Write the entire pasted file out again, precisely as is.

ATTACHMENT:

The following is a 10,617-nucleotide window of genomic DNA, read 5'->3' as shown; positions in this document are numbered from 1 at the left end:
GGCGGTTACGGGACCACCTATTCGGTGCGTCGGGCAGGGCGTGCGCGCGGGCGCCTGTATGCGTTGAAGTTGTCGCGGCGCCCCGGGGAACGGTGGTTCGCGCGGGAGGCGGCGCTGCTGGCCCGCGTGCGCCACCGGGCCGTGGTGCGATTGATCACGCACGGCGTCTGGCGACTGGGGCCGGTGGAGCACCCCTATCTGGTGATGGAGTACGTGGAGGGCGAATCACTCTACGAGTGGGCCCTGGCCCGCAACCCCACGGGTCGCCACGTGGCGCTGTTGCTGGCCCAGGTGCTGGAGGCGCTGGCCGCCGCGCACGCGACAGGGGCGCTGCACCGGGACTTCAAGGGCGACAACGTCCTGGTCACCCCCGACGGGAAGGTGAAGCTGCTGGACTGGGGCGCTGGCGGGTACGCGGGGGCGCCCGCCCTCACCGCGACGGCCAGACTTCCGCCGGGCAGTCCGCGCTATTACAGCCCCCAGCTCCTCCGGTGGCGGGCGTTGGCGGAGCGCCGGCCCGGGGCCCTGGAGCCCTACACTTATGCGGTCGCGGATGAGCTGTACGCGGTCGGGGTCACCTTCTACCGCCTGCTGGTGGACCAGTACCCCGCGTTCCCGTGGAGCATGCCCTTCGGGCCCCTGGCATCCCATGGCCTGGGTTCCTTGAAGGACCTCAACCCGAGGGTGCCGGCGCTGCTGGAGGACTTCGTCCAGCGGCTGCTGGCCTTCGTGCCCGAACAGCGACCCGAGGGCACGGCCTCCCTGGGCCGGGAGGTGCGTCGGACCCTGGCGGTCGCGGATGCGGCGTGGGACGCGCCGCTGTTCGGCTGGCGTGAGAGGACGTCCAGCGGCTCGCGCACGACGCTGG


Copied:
The following is a 10,617-nucleotide window of genomic DNA, read 5'->3' as shown; positions in this document are numbered from 1 at the left end:
GGCGGTTACGGGACCACCTATTCGGTGCGTCGGGCAGGGCGTGCGCGCGGGCGCCTGTATGCGTTGAAGTTGTCGCGGCGCCCCGGGGAACGGTGGTTCGCGCGGGAGGCGGCGCTGCTGGCCCGCGTGCGCCACCGGGCCGTGGTGCGATTGATCACGCACGGCGTCTGGCGACTGGGGCCGGTGGAGCACCCCTATCTGGTGATGGAGTACGTGGAGGGCGAATCACTCTACGAGTGGGCCCTGGCCCGCAACCCCACGGGTCGCCACGTGGCGCTGTTGCTGGCCCAGGTGCTGGAGGCGCTGGCCGCCGCGCACGCGACAGGGGCGCTGCACCGGGACTTCAAGGGCGACAACGTCCTGGTCACCCCCGACGGGAAGGTGAAGCTGCTGGACTGGGGCGCTGGCGGGTACGCGGGGGCGCCCGCCCTCACCGCGACGGCCAGACTTCCGCCGGGCAGTCCGCGCTATTACAGCCCCCAGCTCCTCCGGTGGCGGGCGTTGGCGGAGCGCCGGCCCGGGGCCCTGGAGCCCTACACTTATGCGGTCGCGGATGAGCTGTACGCGGTCGGGGTCACCTTCTACCGCCTGCTGGTGGACCAGTACCCCGCGTTCCCGTGGAGCATGCCCTTCGGGCCCCTGGCATCCCATGGCCTGGGTTCCTTGAAGGACCTCAACCCGAGGGTGCCGGCGCTGCTGGAGGACTTCGTCCAGCGGCTGCTGGCCTTCGTGCCCGAACAGCGACCCGAGGGCACGGCCTCCCTGGGCCGGGAGGTGCGTCGGACCCTGGCGGTCGCGGATGCGGCGTGGGACGCGCCGCTGTTCGGCTGGCGTGAGAGGACGTCCAGCGGCTCGCGCACGACGCTGG